An urgent call to protect America’s public lands, told through New York Times bestselling author David Gessner’s American road trip with our greatest conservationist, Theodore Roosevelt, as his guide.
“Leave it as it is,” Theodore Roosevelt announced while viewing the Grand Canyon for the first time. “The ages have been at work on it and man can only mar it.” Roosevelt’s rallying cry signaled the beginning of an environmental fight that still wages today. With America’s wilderness under threat—from corporate interests, from politicians, and from the extremes of climate change—Roosevelt’s awakening into conservationist-in-chief gives us a roadmap for protecting our wild spaces today. To reconnect with the American land and with the president who courageously protected it, acclaimed naturalist and New York Times bestselling author David Gessner embarked on a great American road trip with Roosevelt as his spirit guide.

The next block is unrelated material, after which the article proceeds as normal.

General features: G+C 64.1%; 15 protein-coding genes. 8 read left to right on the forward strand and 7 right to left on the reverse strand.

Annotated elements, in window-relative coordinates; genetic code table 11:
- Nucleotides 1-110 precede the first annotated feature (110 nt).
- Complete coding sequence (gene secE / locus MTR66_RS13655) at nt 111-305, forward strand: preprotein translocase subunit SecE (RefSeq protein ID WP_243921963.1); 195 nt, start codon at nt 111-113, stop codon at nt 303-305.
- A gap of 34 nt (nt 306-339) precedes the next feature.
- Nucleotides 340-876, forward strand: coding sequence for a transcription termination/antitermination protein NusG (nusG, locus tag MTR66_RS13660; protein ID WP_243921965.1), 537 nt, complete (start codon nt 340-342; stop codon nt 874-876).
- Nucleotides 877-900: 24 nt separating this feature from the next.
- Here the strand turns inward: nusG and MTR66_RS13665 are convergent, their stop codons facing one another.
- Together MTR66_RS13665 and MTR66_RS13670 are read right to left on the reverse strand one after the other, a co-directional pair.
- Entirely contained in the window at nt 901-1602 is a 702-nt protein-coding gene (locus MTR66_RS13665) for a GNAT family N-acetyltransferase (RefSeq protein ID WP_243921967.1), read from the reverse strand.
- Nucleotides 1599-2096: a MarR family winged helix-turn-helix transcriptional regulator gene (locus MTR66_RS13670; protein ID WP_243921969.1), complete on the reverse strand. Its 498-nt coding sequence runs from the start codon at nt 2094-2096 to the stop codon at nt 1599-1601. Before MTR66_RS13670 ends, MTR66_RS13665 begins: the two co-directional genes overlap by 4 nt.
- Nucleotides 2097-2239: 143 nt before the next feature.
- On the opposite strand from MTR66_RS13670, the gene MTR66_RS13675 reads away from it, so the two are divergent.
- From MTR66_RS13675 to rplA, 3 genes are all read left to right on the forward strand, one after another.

Gessner travels to the Dakota badlands where Roosevelt ranched as a young man; the twin parks of Yellowstone and Yosemite where Roosevelt escaped during the grind of his reelection tour; the majesty of the Grand Canyon; and finally, Bears Ears, Utah, a monument proposed by local Native American tribes which President Trump recently reduced by 85%. As Gessner moves through the beauty of our public lands, he tells the story of how Roosevelt sought to save them, weaving together a profound meditation on nature and our environmental future.
A beautifully rendered portrait of the West and a powerful call to arms, Gessner presents a timely case for how vital our public lands are in the fight against climate change, how precious that land is, and how we must each join in the fight to protect it for future generations.
David Gessner is the author of ten books, including the New York Times bestseller All the Wild That Remains. He has taught environmental writing as a Briggs-Copeland Lecturer at Harvard and is currently a professor and department chair at the University of North Carolina at Wilmington, where he founded the award-winning literary journal Ecotone. Gessner lives in Wilmington, North Carolina.